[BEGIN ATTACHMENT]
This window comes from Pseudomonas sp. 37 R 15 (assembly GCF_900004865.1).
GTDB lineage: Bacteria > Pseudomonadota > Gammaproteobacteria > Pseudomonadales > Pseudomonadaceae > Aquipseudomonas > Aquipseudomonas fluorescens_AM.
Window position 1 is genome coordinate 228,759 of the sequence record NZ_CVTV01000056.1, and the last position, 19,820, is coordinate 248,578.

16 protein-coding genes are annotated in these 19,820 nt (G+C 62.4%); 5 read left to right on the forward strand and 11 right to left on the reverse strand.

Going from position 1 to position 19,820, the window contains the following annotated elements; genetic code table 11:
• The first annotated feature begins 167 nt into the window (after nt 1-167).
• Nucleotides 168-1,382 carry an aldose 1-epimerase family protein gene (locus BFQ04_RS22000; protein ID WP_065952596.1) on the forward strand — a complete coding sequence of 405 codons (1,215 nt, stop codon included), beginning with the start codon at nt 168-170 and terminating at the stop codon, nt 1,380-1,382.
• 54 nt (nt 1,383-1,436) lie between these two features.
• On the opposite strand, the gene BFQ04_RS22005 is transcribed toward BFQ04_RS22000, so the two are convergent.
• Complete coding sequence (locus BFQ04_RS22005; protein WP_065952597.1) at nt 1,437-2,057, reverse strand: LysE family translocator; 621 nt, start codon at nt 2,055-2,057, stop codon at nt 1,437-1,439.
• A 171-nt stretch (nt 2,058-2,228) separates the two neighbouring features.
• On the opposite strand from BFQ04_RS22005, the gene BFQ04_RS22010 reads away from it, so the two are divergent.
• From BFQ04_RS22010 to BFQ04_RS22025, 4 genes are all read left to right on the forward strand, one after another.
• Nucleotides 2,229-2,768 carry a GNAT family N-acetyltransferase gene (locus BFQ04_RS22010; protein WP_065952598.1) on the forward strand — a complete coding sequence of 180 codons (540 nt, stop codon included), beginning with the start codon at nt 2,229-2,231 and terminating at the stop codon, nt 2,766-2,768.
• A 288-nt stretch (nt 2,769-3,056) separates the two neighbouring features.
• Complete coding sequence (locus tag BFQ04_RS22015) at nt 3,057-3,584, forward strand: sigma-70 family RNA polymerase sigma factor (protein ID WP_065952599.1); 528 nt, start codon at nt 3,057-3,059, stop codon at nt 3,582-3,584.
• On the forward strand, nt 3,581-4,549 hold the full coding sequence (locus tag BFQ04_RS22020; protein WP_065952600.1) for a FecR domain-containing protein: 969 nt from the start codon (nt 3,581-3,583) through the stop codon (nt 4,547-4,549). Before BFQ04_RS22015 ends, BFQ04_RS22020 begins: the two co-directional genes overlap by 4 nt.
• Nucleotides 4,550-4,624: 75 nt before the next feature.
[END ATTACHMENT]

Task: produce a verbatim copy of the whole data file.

This window comes from Pseudomonas sp. 37 R 15 (assembly GCF_900004865.1).
GTDB lineage: Bacteria > Pseudomonadota > Gammaproteobacteria > Pseudomonadales > Pseudomonadaceae > Aquipseudomonas > Aquipseudomonas fluorescens_AM.
Window position 1 is genome coordinate 228,759 of the sequence record NZ_CVTV01000056.1, and the last position, 19,820, is coordinate 248,578.

16 protein-coding genes are annotated in these 19,820 nt (G+C 62.4%); 5 read left to right on the forward strand and 11 right to left on the reverse strand.

Going from position 1 to position 19,820, the window contains the following annotated elements; genetic code table 11:
• The first annotated feature begins 167 nt into the window (after nt 1-167).
• Nucleotides 168-1,382 carry an aldose 1-epimerase family protein gene (locus BFQ04_RS22000; protein ID WP_065952596.1) on the forward strand — a complete coding sequence of 405 codons (1,215 nt, stop codon included), beginning with the start codon at nt 168-170 and terminating at the stop codon, nt 1,380-1,382.
• 54 nt (nt 1,383-1,436) lie between these two features.
• On the opposite strand, the gene BFQ04_RS22005 is transcribed toward BFQ04_RS22000, so the two are convergent.
• Complete coding sequence (locus BFQ04_RS22005; protein WP_065952597.1) at nt 1,437-2,057, reverse strand: LysE family translocator; 621 nt, start codon at nt 2,055-2,057, stop codon at nt 1,437-1,439.
• A 171-nt stretch (nt 2,058-2,228) separates the two neighbouring features.
• On the opposite strand from BFQ04_RS22005, the gene BFQ04_RS22010 reads away from it, so the two are divergent.
• From BFQ04_RS22010 to BFQ04_RS22025, 4 genes are all read left to right on the forward strand, one after another.
• Nucleotides 2,229-2,768 carry a GNAT family N-acetyltransferase gene (locus BFQ04_RS22010; protein WP_065952598.1) on the forward strand — a complete coding sequence of 180 codons (540 nt, stop codon included), beginning with the start codon at nt 2,229-2,231 and terminating at the stop codon, nt 2,766-2,768.
• A 288-nt stretch (nt 2,769-3,056) separates the two neighbouring features.
• Complete coding sequence (locus tag BFQ04_RS22015) at nt 3,057-3,584, forward strand: sigma-70 family RNA polymerase sigma factor (protein ID WP_065952599.1); 528 nt, start codon at nt 3,057-3,059, stop codon at nt 3,582-3,584.
• On the forward strand, nt 3,581-4,549 hold the full coding sequence (locus tag BFQ04_RS22020; protein WP_065952600.1) for a FecR domain-containing protein: 969 nt from the start codon (nt 3,581-3,583) through the stop codon (nt 4,547-4,549). Before BFQ04_RS22015 ends, BFQ04_RS22020 begins: the two co-directional genes overlap by 4 nt.
• Nucleotides 4,550-4,624: 75 nt before the next feature.